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Mobile Working

In a recent poll conducted by OnePoll it was revealed that the average commuting time for a British worker is 49 minutes each way and those in East Anglia report the highest travel times, with a daily average commute of two hours and 25 minutes!

Although for most workers, travel time is not included as part of the working day as far as their employer is concerned, companies must take these figures seriously, as commuting can have a serious impact on their workforce. Overcrowding on trains, inconsiderate passengers, cost and inconsistent service are all daily challenges faced by many commuters that serve to impact how much they enjoy their job.

So it is no wonder that companies are introducing home and remote working for many of their employers and with advances in technology over recent years, this is becoming an increasingly plausible solution.

To begin with WiFi coverage across the country is improving daily so workers never need to worry about their connectivity to the office. There was a time when connecting to WiFi in public places involved a fee and signing up, but no more; most public buildings such as hotels, coffee shops, service stations, coffee shops, etc offer free WiFi as standard. Furthermore, it used to be necessary to go into work to make expensive international calls or upload large files, but with tools such as Skype, DropBox and WeTransfer, workers are no longer dependent on a large commercial server to make this possible. The cost of devices has also come down, meaning companies can afford to offer workers the tech hardware for a home office as well as a desk at company HQ and of course, remote working also relieves pressure on companies for large offices to house multiple workers thus reducing overheads and running costs.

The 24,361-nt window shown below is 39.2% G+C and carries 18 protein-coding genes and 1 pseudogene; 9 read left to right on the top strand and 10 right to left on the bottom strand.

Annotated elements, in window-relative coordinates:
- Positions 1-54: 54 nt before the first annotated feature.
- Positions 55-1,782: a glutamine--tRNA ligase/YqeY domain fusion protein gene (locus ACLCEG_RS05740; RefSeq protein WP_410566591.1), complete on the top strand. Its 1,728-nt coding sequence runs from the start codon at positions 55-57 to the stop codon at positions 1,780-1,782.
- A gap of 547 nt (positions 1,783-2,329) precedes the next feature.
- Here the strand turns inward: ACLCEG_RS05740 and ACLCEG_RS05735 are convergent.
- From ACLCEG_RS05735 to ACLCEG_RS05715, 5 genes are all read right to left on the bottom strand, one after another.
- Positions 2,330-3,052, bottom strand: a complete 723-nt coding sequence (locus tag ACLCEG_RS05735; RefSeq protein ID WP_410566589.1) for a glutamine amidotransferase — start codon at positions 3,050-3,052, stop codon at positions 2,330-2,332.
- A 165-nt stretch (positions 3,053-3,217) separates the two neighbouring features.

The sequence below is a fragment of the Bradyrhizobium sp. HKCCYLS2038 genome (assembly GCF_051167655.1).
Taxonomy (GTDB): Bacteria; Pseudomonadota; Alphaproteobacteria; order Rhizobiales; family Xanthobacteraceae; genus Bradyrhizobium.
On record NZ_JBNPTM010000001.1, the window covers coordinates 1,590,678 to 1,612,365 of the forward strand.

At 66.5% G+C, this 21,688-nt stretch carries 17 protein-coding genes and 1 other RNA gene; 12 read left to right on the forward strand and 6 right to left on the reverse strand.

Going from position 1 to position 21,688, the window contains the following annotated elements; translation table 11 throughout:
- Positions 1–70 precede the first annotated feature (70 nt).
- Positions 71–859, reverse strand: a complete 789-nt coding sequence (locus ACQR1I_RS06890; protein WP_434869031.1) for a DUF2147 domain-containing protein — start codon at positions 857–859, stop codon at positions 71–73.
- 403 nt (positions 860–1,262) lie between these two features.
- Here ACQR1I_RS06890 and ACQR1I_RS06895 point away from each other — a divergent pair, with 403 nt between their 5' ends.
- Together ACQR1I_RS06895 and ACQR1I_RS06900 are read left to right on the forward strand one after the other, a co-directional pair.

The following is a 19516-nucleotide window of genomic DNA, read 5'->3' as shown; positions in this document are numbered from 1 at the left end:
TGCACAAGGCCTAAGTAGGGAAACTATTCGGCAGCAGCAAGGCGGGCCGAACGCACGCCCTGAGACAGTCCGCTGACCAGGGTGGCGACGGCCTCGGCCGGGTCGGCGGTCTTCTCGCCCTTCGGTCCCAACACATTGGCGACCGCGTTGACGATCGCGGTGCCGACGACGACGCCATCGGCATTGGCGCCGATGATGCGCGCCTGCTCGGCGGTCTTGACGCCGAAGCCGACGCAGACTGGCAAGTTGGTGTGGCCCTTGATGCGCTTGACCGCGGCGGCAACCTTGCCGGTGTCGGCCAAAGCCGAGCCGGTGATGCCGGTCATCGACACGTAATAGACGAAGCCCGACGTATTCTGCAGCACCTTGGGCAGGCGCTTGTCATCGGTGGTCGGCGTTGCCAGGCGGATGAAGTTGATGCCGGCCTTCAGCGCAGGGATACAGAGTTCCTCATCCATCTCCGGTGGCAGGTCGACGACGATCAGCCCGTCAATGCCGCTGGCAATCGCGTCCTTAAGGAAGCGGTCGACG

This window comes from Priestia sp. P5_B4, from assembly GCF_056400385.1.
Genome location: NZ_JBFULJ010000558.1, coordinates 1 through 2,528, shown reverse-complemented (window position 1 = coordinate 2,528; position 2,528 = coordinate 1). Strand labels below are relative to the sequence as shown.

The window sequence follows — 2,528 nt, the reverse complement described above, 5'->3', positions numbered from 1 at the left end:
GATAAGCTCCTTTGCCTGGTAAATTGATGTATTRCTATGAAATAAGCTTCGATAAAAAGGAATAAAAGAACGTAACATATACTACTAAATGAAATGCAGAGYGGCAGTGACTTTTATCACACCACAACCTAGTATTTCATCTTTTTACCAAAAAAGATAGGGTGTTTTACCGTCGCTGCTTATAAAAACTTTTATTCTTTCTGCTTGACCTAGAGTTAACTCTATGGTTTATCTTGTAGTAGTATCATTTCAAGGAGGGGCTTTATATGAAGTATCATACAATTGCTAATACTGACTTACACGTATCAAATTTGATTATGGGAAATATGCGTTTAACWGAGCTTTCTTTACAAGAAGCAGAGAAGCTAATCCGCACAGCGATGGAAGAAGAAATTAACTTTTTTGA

The way we work is also changing and serving to make remote working much simpler. Many companies have moved away from having their own server, preferring instead Cloud storage, meaning files are accessible anywhere in the world. And with a move towards paper-free environments, this means that workers can access from the Cloud as easily from home as they can from work.

Ultimately, however, the biggest shift to facilitate remote working is less technical and more cultural. Companies need to develop a culture of performance through trust rather than performance being judged by presence in the office. For those companies that can embrace this, remote working is definitely a realistic option in today’s work environment.

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